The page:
Large-Scale, Collaborative Effort Could Help Ease Global Hearing Loss
Rising rates of hearing loss demand better access to preventions and treatments
The percentage of people worldwide with hearing loss has been on the rise, increasing from 14 percent to 18 percent over the past 25 years. Recent data estimate half a billion people worldwide have moderate to severe hearing losses.
“The trend is ever-upward, despite many efforts that have been mounted worldwide to rein in the growing burden of hearing loss,” said Blake Wilson, Ph.D., adjunct professor in the department of surgery at Duke and a DGHI affiliate. “Thus far, those efforts have not put a dent in the problem’s growth and so something more is needed.”
The issue is one some U.S. lawmakers have recently acknowledged. For example, a proposal introduced in the House of Representatives in March calls for the Food and Drug Administration (FDA) to increase accessibility to some hearing aids by allowing them to be sold over-the-counter.
Such measures hint at the scope of the problem. In a review article to be published July 10 in The Lancet, Wilson and colleagues highlight accessibility to screenings, treatments and preventive measures as keys to stemming the rise of hearing loss not only in the United States, but across the world.
They also offer VISION 2020, the global campaign launched by the World Health Organization and the International Agency for the Prevention of Blindness in 1999 to eliminate avoidable blindness by 2020, as a model for a global hearing loss initiative.
“Efforts to combat hearing loss have not been particularly well-coordinated on a global scale,” Wilson said. “That is why the VISION 2020 partnership offers a compelling template for a similar program for hearing. It would provide a focus for support and facilitate the needed efforts.”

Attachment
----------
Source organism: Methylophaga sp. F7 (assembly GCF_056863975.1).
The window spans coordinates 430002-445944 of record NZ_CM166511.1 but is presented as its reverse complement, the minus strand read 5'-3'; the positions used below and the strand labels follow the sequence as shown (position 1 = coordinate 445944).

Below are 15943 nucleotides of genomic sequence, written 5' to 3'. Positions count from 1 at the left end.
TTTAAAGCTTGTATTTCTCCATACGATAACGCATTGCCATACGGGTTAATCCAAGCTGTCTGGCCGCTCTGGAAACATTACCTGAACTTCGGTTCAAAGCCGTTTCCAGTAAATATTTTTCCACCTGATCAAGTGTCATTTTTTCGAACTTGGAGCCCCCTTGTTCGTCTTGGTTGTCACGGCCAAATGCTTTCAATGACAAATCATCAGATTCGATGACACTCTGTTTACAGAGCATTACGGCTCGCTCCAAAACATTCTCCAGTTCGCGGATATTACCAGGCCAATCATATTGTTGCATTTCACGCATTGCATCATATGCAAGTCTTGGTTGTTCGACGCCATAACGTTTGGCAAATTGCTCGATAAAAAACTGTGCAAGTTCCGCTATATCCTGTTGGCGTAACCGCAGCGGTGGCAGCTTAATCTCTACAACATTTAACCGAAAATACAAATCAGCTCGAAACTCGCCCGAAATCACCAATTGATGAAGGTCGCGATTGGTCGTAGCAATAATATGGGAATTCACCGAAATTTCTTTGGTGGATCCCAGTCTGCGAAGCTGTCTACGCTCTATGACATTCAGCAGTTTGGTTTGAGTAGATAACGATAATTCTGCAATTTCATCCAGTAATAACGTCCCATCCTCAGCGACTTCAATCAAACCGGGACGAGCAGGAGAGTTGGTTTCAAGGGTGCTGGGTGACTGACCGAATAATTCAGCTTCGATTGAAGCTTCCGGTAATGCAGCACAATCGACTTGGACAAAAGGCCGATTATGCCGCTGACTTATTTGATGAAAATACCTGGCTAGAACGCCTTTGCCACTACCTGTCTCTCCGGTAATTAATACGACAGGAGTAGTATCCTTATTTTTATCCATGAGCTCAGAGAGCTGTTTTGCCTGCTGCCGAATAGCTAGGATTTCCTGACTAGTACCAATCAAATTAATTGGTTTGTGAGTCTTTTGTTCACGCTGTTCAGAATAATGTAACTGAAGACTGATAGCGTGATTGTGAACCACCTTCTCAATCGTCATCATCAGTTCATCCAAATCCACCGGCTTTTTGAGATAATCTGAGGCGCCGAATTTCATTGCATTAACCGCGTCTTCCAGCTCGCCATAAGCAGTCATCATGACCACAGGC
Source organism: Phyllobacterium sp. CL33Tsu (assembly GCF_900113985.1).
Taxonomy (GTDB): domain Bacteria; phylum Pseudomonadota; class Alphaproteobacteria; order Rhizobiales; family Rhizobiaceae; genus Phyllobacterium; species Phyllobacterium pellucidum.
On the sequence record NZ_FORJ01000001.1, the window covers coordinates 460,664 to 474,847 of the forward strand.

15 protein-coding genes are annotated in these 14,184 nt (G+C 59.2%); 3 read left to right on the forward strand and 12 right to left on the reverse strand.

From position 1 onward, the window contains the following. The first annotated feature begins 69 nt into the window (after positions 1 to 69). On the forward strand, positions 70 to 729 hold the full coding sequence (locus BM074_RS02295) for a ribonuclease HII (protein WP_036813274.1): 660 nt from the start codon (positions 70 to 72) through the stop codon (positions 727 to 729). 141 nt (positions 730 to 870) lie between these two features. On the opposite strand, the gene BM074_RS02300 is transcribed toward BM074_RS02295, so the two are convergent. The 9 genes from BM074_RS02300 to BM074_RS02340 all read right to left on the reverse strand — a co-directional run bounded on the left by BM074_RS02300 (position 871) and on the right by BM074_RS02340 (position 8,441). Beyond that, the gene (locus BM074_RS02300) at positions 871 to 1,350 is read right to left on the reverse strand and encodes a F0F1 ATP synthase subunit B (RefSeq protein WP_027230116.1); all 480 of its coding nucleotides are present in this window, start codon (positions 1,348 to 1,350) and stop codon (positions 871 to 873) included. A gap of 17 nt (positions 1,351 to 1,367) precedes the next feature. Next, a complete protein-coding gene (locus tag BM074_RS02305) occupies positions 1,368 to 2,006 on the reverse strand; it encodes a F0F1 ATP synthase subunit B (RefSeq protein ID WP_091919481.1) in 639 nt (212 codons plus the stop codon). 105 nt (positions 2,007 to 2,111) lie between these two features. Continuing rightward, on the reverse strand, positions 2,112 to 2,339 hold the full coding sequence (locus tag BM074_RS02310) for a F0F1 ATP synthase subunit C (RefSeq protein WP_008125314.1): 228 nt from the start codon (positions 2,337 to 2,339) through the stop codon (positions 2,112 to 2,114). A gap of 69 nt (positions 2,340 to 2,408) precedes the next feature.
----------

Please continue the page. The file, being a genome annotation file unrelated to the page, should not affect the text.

The authors suggest that the initiative could tap into resources at global health institutes and centers at universities, starting at Duke and hopefully including other such resources worldwide.
“Hearing loss awareness has increased, but prevention and treatments are not regarded as urgent in many places, especially among low- and middle-income countries,” added Debara Tucci, M.D., professor of surgery and director of the cochlear implant program at Duke and a DGHI affiliate. “A large-scale, coordinated, global initiative could help to change that.”
Howard Francis, M.D., chief of the Division of Head and Neck Surgery & Communication Sciences at Duke, hopes that Duke can take the lead in reducing the burden of hearing loss globally.
”The call to action in this article provides a watershed opportunity in the history of hearing health by presenting a feasible roadmap to marshal disparate global endeavors into a coordinated and effective strategy,” Francis said. “Duke’s legacy of successful collaborations in global health, biomedical engineering and clinical research equips us to serve as a valuable partner with other stakeholders in this global initiative.”
Like the proponents of the hearing aid proposal in Congress, the authors emphasize the need to improve access to treatments for hearing loss, particularly through the use of low-cost, tech-savvy interventions. In their report, they highlight recommendations from prior research they believe could be particularly effective if implemented, including:
- Reducing treatment costs by using smartphones for hearing assessments, assisted-hearing devices and telemedicine, particularly in low- and middle-income countries;
- Increasing access to immunizations in low- and middle-income countries for diseases that cause hearing loss;
- Increasing awareness about damagingly loud sounds from headphones and a multitude of other sources, particularly in middle- and high-income countries.
“These actions are relatively inexpensive and they show that unprecedented opportunities are available to increase access to hearing health care worldwide,” Wilson said.
In addition to Wilson and Tucci, authors include Michael Merson, M.D., Wolfgang Joklik Professor of Global Health at Duke, and Gerard O’Donoghue, M.D., professor of otology at the University of Nottingham in the United Kingdom. The authors report no financial conflicts.